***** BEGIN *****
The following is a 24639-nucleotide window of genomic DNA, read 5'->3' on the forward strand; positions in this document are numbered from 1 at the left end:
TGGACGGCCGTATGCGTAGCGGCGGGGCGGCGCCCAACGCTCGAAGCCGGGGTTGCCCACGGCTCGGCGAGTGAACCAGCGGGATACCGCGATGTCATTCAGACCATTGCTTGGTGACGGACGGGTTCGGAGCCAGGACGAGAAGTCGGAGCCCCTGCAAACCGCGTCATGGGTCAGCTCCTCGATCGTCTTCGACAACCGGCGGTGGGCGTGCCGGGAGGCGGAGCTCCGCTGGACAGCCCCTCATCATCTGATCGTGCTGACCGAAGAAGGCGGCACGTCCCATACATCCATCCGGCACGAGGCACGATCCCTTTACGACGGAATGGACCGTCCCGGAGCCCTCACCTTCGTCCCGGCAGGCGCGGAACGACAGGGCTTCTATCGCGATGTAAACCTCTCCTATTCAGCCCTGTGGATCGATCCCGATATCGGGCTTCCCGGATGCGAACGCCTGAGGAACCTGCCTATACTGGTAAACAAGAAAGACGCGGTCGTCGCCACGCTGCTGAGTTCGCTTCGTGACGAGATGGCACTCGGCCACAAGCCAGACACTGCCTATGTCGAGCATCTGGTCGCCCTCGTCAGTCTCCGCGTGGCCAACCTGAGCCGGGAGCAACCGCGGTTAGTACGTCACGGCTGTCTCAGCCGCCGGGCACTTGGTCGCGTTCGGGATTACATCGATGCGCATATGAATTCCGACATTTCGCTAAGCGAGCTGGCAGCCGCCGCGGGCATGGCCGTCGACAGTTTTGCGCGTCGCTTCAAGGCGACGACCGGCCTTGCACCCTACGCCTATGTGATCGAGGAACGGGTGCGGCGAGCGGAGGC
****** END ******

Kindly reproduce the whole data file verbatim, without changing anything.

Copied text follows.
The following is a 24639-nucleotide window of genomic DNA, read 5'->3' on the forward strand; positions in this document are numbered from 1 at the left end:
TGGACGGCCGTATGCGTAGCGGCGGGGCGGCGCCCAACGCTCGAAGCCGGGGTTGCCCACGGCTCGGCGAGTGAACCAGCGGGATACCGCGATGTCATTCAGACCATTGCTTGGTGACGGACGGGTTCGGAGCCAGGACGAGAAGTCGGAGCCCCTGCAAACCGCGTCATGGGTCAGCTCCTCGATCGTCTTCGACAACCGGCGGTGGGCGTGCCGGGAGGCGGAGCTCCGCTGGACAGCCCCTCATCATCTGATCGTGCTGACCGAAGAAGGCGGCACGTCCCATACATCCATCCGGCACGAGGCACGATCCCTTTACGACGGAATGGACCGTCCCGGAGCCCTCACCTTCGTCCCGGCAGGCGCGGAACGACAGGGCTTCTATCGCGATGTAAACCTCTCCTATTCAGCCCTGTGGATCGATCCCGATATCGGGCTTCCCGGATGCGAACGCCTGAGGAACCTGCCTATACTGGTAAACAAGAAAGACGCGGTCGTCGCCACGCTGCTGAGTTCGCTTCGTGACGAGATGGCACTCGGCCACAAGCCAGACACTGCCTATGTCGAGCATCTGGTCGCCCTCGTCAGTCTCCGCGTGGCCAACCTGAGCCGGGAGCAACCGCGGTTAGTACGTCACGGCTGTCTCAGCCGCCGGGCACTTGGTCGCGTTCGGGATTACATCGATGCGCATATGAATTCCGACATTTCGCTAAGCGAGCTGGCAGCCGCCGCGGGCATGGCCGTCGACAGTTTTGCGCGTCGCTTCAAGGCGACGACCGGCCTTGCACCCTACGCCTATGTGATCGAGGAACGGGTGCGGCGAGCGGAGGC